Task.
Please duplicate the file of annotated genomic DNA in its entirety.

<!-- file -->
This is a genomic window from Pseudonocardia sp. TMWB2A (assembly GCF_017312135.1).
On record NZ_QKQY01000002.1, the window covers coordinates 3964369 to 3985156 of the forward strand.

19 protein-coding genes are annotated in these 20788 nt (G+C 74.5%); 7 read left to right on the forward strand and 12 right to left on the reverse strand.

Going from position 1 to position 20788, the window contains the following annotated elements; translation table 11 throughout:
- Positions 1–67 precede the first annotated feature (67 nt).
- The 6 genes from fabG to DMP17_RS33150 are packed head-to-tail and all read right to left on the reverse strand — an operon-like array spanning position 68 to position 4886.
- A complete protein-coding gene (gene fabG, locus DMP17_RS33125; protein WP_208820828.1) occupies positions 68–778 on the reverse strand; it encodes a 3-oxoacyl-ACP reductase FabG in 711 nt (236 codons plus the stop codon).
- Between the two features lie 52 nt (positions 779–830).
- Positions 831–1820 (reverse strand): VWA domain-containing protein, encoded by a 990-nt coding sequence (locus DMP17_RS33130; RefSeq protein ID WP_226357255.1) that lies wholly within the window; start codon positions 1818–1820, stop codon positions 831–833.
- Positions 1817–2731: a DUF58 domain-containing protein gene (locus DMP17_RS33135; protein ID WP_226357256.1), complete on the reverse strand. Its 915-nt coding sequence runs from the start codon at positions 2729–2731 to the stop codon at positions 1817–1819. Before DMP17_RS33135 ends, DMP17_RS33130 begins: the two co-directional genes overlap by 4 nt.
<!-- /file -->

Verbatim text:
This is a genomic window from Pseudonocardia sp. TMWB2A (assembly GCF_017312135.1).
On record NZ_QKQY01000002.1, the window covers coordinates 3964369 to 3985156 of the forward strand.

19 protein-coding genes are annotated in these 20788 nt (G+C 74.5%); 7 read left to right on the forward strand and 12 right to left on the reverse strand.

Going from position 1 to position 20788, the window contains the following annotated elements; translation table 11 throughout:
- Positions 1–67 precede the first annotated feature (67 nt).
- The 6 genes from fabG to DMP17_RS33150 are packed head-to-tail and all read right to left on the reverse strand — an operon-like array spanning position 68 to position 4886.
- A complete protein-coding gene (gene fabG, locus DMP17_RS33125; protein WP_208820828.1) occupies positions 68–778 on the reverse strand; it encodes a 3-oxoacyl-ACP reductase FabG in 711 nt (236 codons plus the stop codon).
- Between the two features lie 52 nt (positions 779–830).
- Positions 831–1820 (reverse strand): VWA domain-containing protein, encoded by a 990-nt coding sequence (locus DMP17_RS33130; RefSeq protein ID WP_226357255.1) that lies wholly within the window; start codon positions 1818–1820, stop codon positions 831–833.
- Positions 1817–2731: a DUF58 domain-containing protein gene (locus DMP17_RS33135; protein ID WP_226357256.1), complete on the reverse strand. Its 915-nt coding sequence runs from the start codon at positions 2729–2731 to the stop codon at positions 1817–1819. Before DMP17_RS33135 ends, DMP17_RS33130 begins: the two co-directional genes overlap by 4 nt.